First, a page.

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University Challenge

From Academic Kids

University Challenge is a long-running British television quiz show. The format is based on College Bowl, which is credited in the end title, and is licensed and produced by Granada Television.

At its inception in 1962 it was hosted by Bamber Gascoigne. When audience figures began to fall, changes to the long-standing format of the programme only made things worse and it was taken off the air in 1987. It was eventually revived in 1994 by the BBC (although still produced by Granada), using the original format (with minor differences) and presented by Jeremy Paxman.

In a list of the 100 Greatest British Television Programmes drawn up by the British Film Institute in 2000, voted for by industry professionals, University Challenge was placed 34th.

Contents

Format

Teams consist of four members and represent a single university or Oxford, Cambridge, Wales or London college. "Starter" questions are answered individually "on the buzzer" without conferring, and are worth 10 points. The team answering a starter correctly gets a set of "bonus" questions worth a potential fifteen points, over which they can confer. An incorrect interruption of a starter results in a five point penalty. In the course of a game there are two "picture rounds" and one "music round"; if a picture or music starter is not correctly answered, the accompanying bonus questions are held back until a normal starter is correctly answered. The pace of questioning gradually increases through the show, becoming almost frantic in the last minute or so before the "gong" which signals the end of the game. In the event of a tied score at the sound of the gong, a "sudden death" question is asked, the first team to answer correctly being deemed the winner; this is repeated until one or other of the teams answer correctly.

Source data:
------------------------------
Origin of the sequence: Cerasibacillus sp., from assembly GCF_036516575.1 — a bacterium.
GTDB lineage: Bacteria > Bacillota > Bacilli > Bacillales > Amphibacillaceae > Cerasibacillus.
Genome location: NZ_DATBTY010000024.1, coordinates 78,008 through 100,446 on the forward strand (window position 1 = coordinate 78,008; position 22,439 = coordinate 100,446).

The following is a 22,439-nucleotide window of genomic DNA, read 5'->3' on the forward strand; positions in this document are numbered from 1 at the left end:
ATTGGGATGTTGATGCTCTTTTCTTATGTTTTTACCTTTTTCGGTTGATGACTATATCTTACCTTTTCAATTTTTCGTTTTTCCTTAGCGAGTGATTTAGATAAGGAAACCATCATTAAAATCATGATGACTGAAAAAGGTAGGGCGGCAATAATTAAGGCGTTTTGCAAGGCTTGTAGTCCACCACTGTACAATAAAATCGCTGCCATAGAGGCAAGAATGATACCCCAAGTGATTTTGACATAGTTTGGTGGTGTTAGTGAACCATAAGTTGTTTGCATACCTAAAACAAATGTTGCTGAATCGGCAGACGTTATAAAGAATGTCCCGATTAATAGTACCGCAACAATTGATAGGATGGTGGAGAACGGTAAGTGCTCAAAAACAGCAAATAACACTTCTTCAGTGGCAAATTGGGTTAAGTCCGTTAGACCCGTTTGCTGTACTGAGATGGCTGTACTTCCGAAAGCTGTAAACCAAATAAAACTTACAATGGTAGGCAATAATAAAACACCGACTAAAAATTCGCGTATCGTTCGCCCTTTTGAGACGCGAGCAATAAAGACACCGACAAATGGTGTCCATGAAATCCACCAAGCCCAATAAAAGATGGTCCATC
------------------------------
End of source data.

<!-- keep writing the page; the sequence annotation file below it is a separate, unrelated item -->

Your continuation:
The fact that Oxbridge colleges can enter singly was the ostensible reason behind a bizarre 1975 protest. A team from the University of Manchester (which included David Aaronovitch) who were appearing on the show answered every question "Trotsky" or "Lenin", possibly in the (vain) hope of making the resulting show unbroadcastable. It did however get broadcast, although the episode no longer exists in the archives of Granada TV.

1995 revival

Since the revival of the programme, an increasing number of teams have featured mature students, who are thought to have the advantage of a greater breadth of general knowledge. The Open University won the 1999 series with a team whose age averaged 46, and included two members (Lance Haward and Martin Heighway) who had only applied to study for their distance-learning degrees in order to appear on the show. The 2003 final was contested between two teams of mature students, with Birkbeck College, London, defeating Cranfield University. The producers of the programme have taken this development to its logical conclusion by making two series without any student participants: University Challenge Reunited (2002) brought former teams back together, while University Challenge: The Professionals (2003, 2004 and 2005) matched occupational groups such as civil servants, architects and doctors against each other. The former was won by the 1979 team from Sidney Sussex College, Cambridge, the latter in 2003 by a team from the UK tax office (the Inland Revenue).

In the edition of University Challenge: The Professionals shown on 20 June 2005 between teams representing "The Today Programme" and "Masters of Wine" a starter question was asked for which the answer was "Wikipedia". Neither team knew "What internet service [had been] started by Jimmy Wales and Larry Sanger" but in telling them Paxman recommended that they should use the site.